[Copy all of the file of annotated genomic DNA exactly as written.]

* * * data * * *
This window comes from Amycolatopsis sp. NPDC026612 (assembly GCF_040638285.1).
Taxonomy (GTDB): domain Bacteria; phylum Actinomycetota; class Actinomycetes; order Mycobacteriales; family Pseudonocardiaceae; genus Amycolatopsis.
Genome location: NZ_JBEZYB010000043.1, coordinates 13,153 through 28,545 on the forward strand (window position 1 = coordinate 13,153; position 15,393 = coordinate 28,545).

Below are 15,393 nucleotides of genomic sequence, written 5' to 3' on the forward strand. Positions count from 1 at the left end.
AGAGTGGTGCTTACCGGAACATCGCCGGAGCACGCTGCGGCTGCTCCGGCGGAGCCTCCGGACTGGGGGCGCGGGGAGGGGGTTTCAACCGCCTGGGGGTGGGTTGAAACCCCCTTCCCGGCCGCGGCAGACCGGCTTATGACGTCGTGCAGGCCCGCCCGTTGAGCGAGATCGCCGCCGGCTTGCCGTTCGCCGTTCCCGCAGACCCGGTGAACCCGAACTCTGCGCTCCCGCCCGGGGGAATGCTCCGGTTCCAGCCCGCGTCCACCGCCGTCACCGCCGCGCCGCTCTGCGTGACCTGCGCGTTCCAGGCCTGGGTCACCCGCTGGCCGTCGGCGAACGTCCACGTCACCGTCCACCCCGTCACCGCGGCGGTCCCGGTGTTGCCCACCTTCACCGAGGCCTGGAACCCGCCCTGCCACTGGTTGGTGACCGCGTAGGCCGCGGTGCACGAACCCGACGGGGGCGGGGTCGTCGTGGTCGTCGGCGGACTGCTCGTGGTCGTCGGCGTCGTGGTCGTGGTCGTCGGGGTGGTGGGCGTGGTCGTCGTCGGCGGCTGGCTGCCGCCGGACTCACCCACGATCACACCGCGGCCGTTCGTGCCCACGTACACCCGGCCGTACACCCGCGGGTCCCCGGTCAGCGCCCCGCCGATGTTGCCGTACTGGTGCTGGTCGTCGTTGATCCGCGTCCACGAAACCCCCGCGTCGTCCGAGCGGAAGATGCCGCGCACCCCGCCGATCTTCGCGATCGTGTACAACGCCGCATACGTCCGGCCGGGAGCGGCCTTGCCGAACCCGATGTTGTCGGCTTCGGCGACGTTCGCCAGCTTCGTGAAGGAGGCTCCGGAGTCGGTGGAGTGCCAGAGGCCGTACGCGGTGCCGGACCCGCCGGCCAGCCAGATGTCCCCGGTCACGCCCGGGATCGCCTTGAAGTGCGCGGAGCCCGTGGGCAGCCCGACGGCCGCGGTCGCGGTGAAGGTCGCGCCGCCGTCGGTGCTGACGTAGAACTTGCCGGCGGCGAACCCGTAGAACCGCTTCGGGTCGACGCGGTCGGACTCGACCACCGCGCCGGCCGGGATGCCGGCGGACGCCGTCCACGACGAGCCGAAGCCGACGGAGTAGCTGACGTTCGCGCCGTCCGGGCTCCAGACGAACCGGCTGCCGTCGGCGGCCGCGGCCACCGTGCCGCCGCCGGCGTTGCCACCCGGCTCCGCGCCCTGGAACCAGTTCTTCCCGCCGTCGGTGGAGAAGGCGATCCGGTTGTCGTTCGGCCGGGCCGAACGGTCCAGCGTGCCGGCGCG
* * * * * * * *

This window comes from Amycolatopsis sp. NPDC026612 (assembly GCF_040638285.1).
Taxonomy (GTDB): domain Bacteria; phylum Actinomycetota; class Actinomycetes; order Mycobacteriales; family Pseudonocardiaceae; genus Amycolatopsis.
Genome location: NZ_JBEZYB010000043.1, coordinates 13,153 through 28,545 on the forward strand (window position 1 = coordinate 13,153; position 15,393 = coordinate 28,545).

Below are 15,393 nucleotides of genomic sequence, written 5' to 3' on the forward strand. Positions count from 1 at the left end.
AGAGTGGTGCTTACCGGAACATCGCCGGAGCACGCTGCGGCTGCTCCGGCGGAGCCTCCGGACTGGGGGCGCGGGGAGGGGGTTTCAACCGCCTGGGGGTGGGTTGAAACCCCCTTCCCGGCCGCGGCAGACCGGCTTATGACGTCGTGCAGGCCCGCCCGTTGAGCGAGATCGCCGCCGGCTTGCCGTTCGCCGTTCCCGCAGACCCGGTGAACCCGAACTCTGCGCTCCCGCCCGGGGGAATGCTCCGGTTCCAGCCCGCGTCCACCGCCGTCACCGCCGCGCCGCTCTGCGTGACCTGCGCGTTCCAGGCCTGGGTCACCCGCTGGCCGTCGGCGAACGTCCACGTCACCGTCCACCCCGTCACCGCGGCGGTCCCGGTGTTGCCCACCTTCACCGAGGCCTGGAACCCGCCCTGCCACTGGTTGGTGACCGCGTAGGCCGCGGTGCACGAACCCGACGGGGGCGGGGTCGTCGTGGTCGTCGGCGGACTGCTCGTGGTCGTCGGCGTCGTGGTCGTGGTCGTCGGGGTGGTGGGCGTGGTCGTCGTCGGCGGCTGGCTGCCGCCGGACTCACCCACGATCACACCGCGGCCGTTCGTGCCCACGTACACCCGGCCGTACACCCGCGGGTCCCCGGTCAGCGCCCCGCCGATGTTGCCGTACTGGTGCTGGTCGTCGTTGATCCGCGTCCACGAAACCCCCGCGTCGTCCGAGCGGAAGATGCCGCGCACCCCGCCGATCTTCGCGATCGTGTACAACGCCGCATACGTCCGGCCGGGAGCGGCCTTGCCGAACCCGATGTTGTCGGCTTCGGCGACGTTCGCCAGCTTCGTGAAGGAGGCTCCGGAGTCGGTGGAGTGCCAGAGGCCGTACGCGGTGCCGGACCCGCCGGCCAGCCAGATGTCCCCGGTCACGCCCGGGATCGCCTTGAAGTGCGCGGAGCCCGTGGGCAGCCCGACGGCCGCGGTCGCGGTGAAGGTCGCGCCGCCGTCGGTGCTGACGTAGAACTTGCCGGCGGCGAACCCGTAGAACCGCTTCGGGTCGACGCGGTCGGACTCGACCACCGCGCCGGCCGGGATGCCGGCGGACGCCGTCCACGACGAGCCGAAGCCGACGGAGTAGCTGACGTTCGCGCCGTCCGGGCTCCAGACGAACCGGCTGCCGTCGGCGGCCGCGGCCACCGTGCCGCCGCCGGCGTTGCCACCCGGCTCCGCGCCCTGGAACCAGTTCTTCCCGCCGTCGGTGGAGAAGGCGATCCGGTTGTCGTTCGGCCGGGCCGAACGGTCCAGCGTGCCGGCGCG